One of the criticisms that I have seen recently of the application of pain education is that it is seen as a standalone intervention. So rather than bombarding people with statements or analogies that have been previously heard for explaining pain, the concepts and ideas should affect the way we reason, interact, explain and apply the treatment provided.


It’s not just about talking; doing is also a powerful educator. Perhaps sometimes talking is needed before and after the doing, but without the actual doing, we cannot ‘prove’ the point. Beliefs about the body are a good example of this. Without SEEING or FEELING a different, positive outcome to that expected, potentially a number of times, a belief may remain in place.

Again listening is key. What are the key experiences that need to be reconceptualized in a physical sense as well as a cognitive sense?


As with any part of the therapy process, pain education has the potential to have a NEGATIVE outcome as well as a positive one. We may well baffle people with talk of brains and outputs etc and HOW they interpret this information is the arbiter of success, however well meaning or comprehensive the input by the therapist.

This may boil down to wording, health literacy, and therapeutic alliance. The list of potential influencers is endless, but essentially the ability to mitigate any negative effects could be dependent on simply asking!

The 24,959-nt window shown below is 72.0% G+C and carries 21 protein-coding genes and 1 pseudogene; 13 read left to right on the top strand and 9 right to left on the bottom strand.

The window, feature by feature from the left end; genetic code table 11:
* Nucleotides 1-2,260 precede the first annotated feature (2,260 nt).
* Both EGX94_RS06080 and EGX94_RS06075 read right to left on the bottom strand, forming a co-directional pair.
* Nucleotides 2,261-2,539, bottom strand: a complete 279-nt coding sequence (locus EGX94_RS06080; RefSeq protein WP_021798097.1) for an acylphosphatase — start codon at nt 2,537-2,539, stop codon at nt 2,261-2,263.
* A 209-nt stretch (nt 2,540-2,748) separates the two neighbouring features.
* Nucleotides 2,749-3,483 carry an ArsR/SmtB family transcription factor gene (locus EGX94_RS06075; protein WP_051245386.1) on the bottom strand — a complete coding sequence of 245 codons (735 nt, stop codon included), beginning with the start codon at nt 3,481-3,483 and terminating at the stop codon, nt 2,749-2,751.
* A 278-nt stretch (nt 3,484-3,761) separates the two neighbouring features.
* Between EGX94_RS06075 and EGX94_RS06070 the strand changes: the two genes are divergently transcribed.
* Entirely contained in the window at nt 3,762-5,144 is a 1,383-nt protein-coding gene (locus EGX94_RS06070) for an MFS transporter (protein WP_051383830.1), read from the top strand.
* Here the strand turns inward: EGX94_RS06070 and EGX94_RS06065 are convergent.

We may be able to influence this interpretation by being clear and concise, using bite-sized chunks of information, avoiding confrontation regarding beliefs and also avoiding negative or long-winded medical or anatomical jargon and terms.


Don’t just provide statements, also use reflective questioning. This may help to facilitate understanding and apply this new information to their own personal experiences and think critically about some of the beliefs they may hold.

Let’s say someone has a negative belief regarding their back because of a slipped disk a number of years ago. We could suggest that structure and symptoms don’t always display a consistent relationship. We could follow this up by asking if their symptoms come and go (as long term back pain generally does) and would this be a sole cause if the ‘slipped’ disc remained a constant.

Of course, this is just some opinion/s but collectively they could be valuable!